“Can anyone look for anything else? You pass over these things and wrap them up and live them, like air, like a burr of clouds. No one knows it’s all here.“
In March 1947, Cesare Pavese entrusted to the pages of his diary, which became the book “Il mestiere di vivere” (The Business of Living: Diaries), his deep love for the Piedmontese Langhe, the land where he was born and a UNESCO World Heritage Site since 2014. Born in Santo Stefano Belbo, Cesare Pavese spent most of his life in Turin but always maintained an intimate bond with the land of the Langa; like no other author, he captured its deepest essence, its ancestral strength, and contradictions.
The gentle hills, in the midst of which he feels both protected and disturbed, are never a simple background but the protagonists of his poetic imagination: here he discovers, during his childhood and adolescence, passion, the explosion of instincts, the flow of life and its progressive exhaustion.
Animated by this ancestral sentiment, Pavese never really left Santo Stefano Belbo; in his works the Langhe became the essence of things, an element that permeated the soul of the writer: “A little town means not being alone, knowing that in the people, in the plants, in the land there is something of yours, that even when you are not there, it remains always waiting for you”. If for Pavese the landscape coincides with interiority, then the woman he longed for is the Langa, wise, mystical, and treacherous, just like the soil, at once fertile and hard, sweet and sour.
Like Tina, the “woman with the raspy voice, a voice of lost times,” whose acquaintance led him to be first imprisoned in Turin, then in Rome and then sent into “confino”, internal exile in Brancaleone Calabro at the hands of the fascist regime, which accused him of being a member, through her, of the clandestine communist party. A request for a pardon, accepted, allowed him to return to Turin after a year away, where Pavese lived a long sentimental adventure with Fernanda Pivano, who was also in love with American literature and his student at high school. For five years Fernanda was his confidante and it was with her that he returned to hope to have a home and a love: a relationship that for Pavese should have ended with marriage, but that she instead refused.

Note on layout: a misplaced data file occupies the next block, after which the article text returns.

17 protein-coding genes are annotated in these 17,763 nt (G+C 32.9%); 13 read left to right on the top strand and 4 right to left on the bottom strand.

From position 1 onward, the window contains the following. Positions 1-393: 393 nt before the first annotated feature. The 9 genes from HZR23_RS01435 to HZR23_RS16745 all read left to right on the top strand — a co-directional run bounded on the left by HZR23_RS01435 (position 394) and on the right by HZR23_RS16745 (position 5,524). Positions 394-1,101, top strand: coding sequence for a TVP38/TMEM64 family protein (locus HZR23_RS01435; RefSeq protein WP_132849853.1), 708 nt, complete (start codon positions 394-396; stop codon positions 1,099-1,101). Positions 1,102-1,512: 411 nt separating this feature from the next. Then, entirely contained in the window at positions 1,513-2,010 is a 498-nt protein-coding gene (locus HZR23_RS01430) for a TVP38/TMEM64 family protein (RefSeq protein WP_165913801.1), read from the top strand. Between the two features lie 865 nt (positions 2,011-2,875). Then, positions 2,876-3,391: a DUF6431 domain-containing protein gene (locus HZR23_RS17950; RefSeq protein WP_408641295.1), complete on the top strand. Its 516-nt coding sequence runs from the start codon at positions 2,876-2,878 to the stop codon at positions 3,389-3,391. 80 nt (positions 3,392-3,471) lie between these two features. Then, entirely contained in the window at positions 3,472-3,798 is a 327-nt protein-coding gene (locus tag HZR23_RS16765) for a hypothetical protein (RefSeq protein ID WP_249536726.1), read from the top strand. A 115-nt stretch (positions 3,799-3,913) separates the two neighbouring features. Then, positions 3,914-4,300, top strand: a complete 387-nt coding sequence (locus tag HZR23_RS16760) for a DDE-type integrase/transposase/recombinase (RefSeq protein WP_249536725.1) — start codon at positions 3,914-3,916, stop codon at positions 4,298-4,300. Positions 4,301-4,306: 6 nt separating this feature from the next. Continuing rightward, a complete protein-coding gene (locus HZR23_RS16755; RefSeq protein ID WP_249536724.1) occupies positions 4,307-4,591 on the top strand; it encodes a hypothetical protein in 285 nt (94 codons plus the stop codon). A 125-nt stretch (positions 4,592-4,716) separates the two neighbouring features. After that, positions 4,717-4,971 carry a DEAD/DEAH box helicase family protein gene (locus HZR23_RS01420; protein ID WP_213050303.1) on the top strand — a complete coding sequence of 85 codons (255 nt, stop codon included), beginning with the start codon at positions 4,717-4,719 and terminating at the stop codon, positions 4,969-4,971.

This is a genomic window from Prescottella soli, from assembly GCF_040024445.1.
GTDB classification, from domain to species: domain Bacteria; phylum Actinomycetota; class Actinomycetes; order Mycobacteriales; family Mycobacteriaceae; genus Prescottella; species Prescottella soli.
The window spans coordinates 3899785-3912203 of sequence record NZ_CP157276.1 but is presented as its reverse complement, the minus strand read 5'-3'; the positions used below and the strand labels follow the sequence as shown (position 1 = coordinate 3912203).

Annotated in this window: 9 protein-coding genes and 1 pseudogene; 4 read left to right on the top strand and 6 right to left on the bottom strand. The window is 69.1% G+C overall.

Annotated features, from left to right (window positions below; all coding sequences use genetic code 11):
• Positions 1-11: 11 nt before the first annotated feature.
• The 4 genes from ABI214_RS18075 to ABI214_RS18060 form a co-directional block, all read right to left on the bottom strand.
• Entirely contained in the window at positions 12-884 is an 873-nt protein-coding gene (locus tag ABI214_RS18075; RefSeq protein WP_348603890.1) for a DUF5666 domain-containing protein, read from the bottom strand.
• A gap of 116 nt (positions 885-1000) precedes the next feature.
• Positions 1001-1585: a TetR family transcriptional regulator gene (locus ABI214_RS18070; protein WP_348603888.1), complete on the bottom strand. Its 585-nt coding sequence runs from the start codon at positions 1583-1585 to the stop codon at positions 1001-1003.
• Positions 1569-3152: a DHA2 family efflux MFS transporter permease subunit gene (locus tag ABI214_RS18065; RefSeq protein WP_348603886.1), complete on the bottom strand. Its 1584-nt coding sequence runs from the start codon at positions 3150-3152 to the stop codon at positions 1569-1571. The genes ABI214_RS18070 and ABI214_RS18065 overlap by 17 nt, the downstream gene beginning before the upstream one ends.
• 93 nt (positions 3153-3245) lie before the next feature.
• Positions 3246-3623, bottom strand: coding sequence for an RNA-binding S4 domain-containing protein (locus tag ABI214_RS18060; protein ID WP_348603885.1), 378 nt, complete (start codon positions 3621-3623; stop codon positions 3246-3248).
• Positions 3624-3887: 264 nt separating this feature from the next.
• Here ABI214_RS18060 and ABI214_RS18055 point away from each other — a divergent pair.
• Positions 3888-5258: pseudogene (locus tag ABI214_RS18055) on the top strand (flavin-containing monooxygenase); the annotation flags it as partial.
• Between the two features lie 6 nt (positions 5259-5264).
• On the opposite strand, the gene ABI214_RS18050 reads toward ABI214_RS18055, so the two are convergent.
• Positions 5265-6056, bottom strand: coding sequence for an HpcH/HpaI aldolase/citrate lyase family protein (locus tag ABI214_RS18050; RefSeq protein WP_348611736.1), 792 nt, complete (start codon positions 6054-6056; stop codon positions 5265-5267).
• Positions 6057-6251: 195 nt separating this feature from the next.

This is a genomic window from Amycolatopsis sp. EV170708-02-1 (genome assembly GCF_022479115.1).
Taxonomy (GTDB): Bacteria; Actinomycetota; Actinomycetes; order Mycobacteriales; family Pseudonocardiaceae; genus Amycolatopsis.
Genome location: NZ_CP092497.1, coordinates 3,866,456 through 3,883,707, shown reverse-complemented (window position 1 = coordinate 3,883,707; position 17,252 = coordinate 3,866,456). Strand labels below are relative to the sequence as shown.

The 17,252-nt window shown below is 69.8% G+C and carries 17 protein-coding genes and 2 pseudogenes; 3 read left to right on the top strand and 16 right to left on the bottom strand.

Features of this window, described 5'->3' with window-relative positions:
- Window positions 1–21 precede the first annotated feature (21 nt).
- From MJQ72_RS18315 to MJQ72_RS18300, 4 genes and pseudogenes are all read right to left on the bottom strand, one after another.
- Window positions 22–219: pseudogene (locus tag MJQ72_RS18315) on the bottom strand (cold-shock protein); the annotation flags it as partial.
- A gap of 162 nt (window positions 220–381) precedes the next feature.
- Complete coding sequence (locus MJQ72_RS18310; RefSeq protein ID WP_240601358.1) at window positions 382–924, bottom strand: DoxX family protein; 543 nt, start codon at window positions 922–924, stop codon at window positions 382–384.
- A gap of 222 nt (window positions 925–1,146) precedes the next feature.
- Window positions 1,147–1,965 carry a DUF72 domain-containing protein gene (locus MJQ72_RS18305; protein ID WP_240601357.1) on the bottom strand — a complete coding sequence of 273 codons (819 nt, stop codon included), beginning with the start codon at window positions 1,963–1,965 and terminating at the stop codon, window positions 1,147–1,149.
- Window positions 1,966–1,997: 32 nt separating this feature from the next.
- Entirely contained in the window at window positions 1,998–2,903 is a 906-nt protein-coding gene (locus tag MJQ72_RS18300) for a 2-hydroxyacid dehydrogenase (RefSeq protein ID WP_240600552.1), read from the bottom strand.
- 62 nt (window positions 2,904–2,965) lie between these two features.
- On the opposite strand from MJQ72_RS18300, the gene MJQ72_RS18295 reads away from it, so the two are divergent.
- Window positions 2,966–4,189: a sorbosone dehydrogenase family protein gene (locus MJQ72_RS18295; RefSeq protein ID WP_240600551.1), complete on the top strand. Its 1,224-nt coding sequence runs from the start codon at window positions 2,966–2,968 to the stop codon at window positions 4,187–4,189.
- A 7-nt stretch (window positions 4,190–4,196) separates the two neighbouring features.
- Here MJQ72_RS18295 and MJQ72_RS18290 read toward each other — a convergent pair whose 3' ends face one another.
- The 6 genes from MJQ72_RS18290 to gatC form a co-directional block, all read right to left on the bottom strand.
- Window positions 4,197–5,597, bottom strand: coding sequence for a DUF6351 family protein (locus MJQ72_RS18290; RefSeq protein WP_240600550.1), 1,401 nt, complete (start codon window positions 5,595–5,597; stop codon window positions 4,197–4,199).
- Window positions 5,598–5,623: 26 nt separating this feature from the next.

From Turin, the Langhe seemed to Pavese to be light-years away, although the distance between the two places was certainly not sidereal and although it was the capital of Savoia that gave him fame and acceptance as a writer. In fact, it was in Turin that Pavese published his first collection of verses, “Lavorare stanca” (Hard Labor), and collaborated with the publisher Einaudi, which allowed him to make his debut as a novelist with “Il carcere” (The Prison) and “Paesi tuoi” (Your Villages), which this year celebrates the anniversary of its first edition.
Still with Einaudi, just after the end of the war, he was given the task of reorganizing the Roman branch of the publishing house; nevertheless, nothing would have succeeded in distracting him from his sincere love for his homeland, perhaps because it was along the line of these “Turin” assignments that Pavese became entangled in the last two sick loves of his life: first Bianca Garufi and then, a few months before his suicide, the American Constance Dowling. The umpteenth disappointed passion that will make him write: